For scripts in Hausa, go to: http://barza.fm/ha/radio-resource-packs/?rrp=&submit=Search&post_type=radio-resource-packs&searchbar=something&post_parent=0&tax%5Bscript-categories%5D=&date=0&tax%5Bscript-format%5D=&lang=sw

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A decade of success: Community-owned project brings tapped water to village in western Kenya

To celebrate World Water Day, this week’s stories from Kenya and Ethiopia highlight some of the problems farmers face when water is scarce.

Water is fundamental to life. Our bodies need water. Our daily tasks need water. Animals, whether domestic or wild, need water. Plants, too, need water. There are also machines that must have water to operate. Without water, there is no life.

But sourcing water can be a major problem, often because of the long distances people must travel to find it. Too often, there is not enough to meet community needs.

For this reason, some communities initiate projects to address their water problems and improve their quality of life. Our script of the week explains how a community in western Kenya solved its water problem by initiating and then sustaining a water project for more than 10 years. Read through it and see if perhaps there are some lessons for your community!


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Education! Education! Education!

A very warm welcome from the Farm Radio Weekly offices! In issue #281, we are delighted to bring you three stories from our field correspondents in Kenya, Niger and Zanzibar.

The second story in our series on the benefits of Fair trade certification focuses on how Fair trade is helping more young girls attend school. Premiums paid to farmers have enabled a tea co-operative to fund bursaries and help build a dormitory for the most vulnerable students.

Farmers in Niger have discovered that better targeting of expensive inputs such as fertilizers increases yields and improves profits.

Young people in Zanzibar are benefiting from an international effort to attract dynamic people to farming. Not only that: youths are being trained how to train other young people in the joys of agriculture.

Check out our Action section below for more news about Barza.fm, and find out how you can get involved if you are not registered.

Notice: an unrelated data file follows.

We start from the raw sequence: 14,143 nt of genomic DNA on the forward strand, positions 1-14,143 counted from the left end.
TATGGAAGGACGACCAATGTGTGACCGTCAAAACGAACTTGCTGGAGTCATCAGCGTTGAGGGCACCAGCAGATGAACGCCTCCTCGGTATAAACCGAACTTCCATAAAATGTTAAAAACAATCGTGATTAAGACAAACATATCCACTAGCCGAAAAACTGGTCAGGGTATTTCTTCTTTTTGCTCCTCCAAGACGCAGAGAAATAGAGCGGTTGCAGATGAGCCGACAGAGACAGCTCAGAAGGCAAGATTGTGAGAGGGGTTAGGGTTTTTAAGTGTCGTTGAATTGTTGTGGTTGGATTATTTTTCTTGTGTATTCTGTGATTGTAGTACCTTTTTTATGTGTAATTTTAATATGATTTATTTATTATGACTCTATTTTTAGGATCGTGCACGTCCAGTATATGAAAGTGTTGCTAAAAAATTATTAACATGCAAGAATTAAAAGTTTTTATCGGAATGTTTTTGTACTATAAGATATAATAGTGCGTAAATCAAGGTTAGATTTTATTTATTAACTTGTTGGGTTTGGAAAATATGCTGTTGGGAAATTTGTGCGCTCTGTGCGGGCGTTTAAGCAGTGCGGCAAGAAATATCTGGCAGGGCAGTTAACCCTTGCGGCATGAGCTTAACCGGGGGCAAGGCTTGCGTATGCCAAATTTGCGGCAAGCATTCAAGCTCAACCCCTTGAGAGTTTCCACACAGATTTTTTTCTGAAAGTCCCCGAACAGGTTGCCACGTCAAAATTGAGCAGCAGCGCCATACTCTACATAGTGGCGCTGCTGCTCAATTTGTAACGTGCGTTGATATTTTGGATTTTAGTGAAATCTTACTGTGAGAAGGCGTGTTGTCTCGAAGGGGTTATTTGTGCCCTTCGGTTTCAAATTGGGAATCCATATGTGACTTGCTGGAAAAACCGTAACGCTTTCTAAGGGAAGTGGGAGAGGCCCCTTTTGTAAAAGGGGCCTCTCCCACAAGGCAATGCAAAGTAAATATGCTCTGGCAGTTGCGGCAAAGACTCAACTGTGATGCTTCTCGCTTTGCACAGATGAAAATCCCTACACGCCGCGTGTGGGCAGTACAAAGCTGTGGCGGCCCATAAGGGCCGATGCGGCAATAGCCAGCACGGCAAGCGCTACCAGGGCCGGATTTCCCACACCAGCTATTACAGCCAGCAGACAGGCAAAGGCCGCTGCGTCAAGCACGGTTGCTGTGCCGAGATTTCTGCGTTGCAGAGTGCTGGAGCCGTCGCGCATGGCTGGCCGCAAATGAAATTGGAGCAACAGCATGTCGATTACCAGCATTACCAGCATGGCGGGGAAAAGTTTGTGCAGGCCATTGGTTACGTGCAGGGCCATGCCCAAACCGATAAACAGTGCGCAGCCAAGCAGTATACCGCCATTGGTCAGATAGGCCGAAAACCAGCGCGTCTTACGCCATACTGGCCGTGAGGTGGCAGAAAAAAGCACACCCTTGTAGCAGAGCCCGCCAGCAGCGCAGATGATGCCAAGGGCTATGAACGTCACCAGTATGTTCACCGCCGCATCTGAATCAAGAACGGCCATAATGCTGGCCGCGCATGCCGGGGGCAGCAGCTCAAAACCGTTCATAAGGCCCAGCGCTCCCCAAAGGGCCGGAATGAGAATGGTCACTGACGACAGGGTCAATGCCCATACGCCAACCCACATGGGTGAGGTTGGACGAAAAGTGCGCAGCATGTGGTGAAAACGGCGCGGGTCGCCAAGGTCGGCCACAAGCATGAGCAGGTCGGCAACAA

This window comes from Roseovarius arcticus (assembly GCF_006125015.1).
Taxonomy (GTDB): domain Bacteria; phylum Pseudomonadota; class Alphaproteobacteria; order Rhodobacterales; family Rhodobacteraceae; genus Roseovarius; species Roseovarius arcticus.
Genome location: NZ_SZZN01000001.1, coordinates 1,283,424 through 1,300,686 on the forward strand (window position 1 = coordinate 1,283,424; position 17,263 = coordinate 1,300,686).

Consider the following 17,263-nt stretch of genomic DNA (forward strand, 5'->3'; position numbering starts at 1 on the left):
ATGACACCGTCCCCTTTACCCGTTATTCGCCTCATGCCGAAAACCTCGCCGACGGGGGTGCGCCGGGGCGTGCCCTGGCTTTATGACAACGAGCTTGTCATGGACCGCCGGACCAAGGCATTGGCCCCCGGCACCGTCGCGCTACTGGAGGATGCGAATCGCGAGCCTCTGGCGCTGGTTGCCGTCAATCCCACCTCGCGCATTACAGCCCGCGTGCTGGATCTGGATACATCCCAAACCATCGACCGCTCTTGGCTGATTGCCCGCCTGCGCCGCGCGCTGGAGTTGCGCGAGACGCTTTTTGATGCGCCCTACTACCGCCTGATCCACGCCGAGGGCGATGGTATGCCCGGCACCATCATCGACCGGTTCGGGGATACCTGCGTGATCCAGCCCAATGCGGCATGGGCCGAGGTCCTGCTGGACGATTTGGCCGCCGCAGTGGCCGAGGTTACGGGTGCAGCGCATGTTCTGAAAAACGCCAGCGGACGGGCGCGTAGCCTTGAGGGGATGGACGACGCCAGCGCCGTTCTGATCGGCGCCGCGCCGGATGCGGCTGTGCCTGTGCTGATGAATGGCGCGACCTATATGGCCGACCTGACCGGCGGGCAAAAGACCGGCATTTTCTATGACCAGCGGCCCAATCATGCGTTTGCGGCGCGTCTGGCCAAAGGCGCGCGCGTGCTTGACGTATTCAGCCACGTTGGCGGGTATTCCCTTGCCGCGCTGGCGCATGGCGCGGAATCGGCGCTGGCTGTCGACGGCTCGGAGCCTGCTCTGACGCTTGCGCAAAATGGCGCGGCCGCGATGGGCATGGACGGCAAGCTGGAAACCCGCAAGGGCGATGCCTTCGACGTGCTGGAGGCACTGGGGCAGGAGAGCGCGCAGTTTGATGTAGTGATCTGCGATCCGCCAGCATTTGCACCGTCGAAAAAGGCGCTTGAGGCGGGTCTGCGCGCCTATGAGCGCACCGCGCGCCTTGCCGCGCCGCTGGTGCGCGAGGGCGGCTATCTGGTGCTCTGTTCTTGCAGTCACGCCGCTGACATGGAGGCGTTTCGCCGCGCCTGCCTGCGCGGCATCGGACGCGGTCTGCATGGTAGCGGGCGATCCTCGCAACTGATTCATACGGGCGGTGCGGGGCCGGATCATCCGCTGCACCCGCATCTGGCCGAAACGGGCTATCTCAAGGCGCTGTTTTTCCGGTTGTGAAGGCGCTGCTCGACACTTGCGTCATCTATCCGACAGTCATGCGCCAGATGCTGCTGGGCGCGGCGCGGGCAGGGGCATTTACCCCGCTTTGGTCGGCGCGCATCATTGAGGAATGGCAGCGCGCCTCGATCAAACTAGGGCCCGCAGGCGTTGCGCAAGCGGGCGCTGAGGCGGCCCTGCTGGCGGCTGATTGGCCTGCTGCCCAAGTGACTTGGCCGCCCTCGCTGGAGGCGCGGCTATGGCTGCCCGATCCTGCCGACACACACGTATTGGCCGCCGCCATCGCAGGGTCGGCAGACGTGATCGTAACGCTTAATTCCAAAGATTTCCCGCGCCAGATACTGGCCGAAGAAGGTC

Education is the most powerful weapon to change the world.

-the Farm Radio Weekly team

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Kenya: School children benefit from fairly traded tea (by Sawa Pius, for Farm Radio Weekly)

For students at Kapsoo Girls’ Secondary School in Nandi Hills, a dormitory is more than just a place to sleep. It is a place to avoid bad weather and pollution from kerosene lamps. And it can also be a sanctuary from harassment.

Nancy Sugut is a form three student who dreams of being an engineer after she completes secondary school. She can now realize her dream because of a dormitory constructed with funds from Fair trade tea.

Ms. Sugut sits on her bed inside the dormitory. She says: “When I used to walk from school to home, the distance was long. Boys and men kept disturbing me, wanting to rape me, and I could reach home very late.”

It rains a lot in the region around Nandi Hills, which is great for growing tea. But, with poor roads, the students get wet and muddy when they walk to school.

The Sireet Outgrowers Empowerment and Producers Company is a fair trade-certified organization that helps provide education to needy students. Members of the farming co-operative contribute some of their earnings from fair trade premiums to a social fund. The fund helps build and renovate schools and clinics in poorer communities.

Paul Tiony is the director of Sireet. He says, “There are families which cannot even afford two meals a day, and for students from such families, we give them full bursaries.”

Beatrice Chepkoril says she didn’t have enough time to spend on her studies at home, and it was hard to complete her homework.

She recalls, “There was always a lack of kerosene at home, and studying was a problem.”

The smoke produced by kerosene lamps is also a health risk.

Ms. Chepkoril says, “I thank [Sireet] for building this dormitory. Here I can study well. I sleep at ten and wake up at five to go to class for preps. The lights are always [on] in class and I have no worries.”

The dormitory sleeps 90 students. Mary Jelagat is the school principal. She says the number of students has increased since the dormitory was constructed. She expects the school will need to expand its facilities in the future.

Mrs. Jelagat explains, “Fair trade also provides bursaries to the needy students, and this has made the school’s academic performance improve so much.”

Viola Jepleting is a second year computer science student at the University of Eldoret. She had dropped out of school in form three before Sireet came to her rescue. She says: “They paid my school fees for form three and four, and since I passed the exams, they are now paying for my university degree.”

Wilson Tuwei is Sireet’s chairman. He says the launch of Fairtrade Eastern Africa is proving to be a blessing, and hopes that more Kenyans will buy products with the Fairtrade mark. He says, “We ask our consumers to buy more tea so that we can give more back to the community.”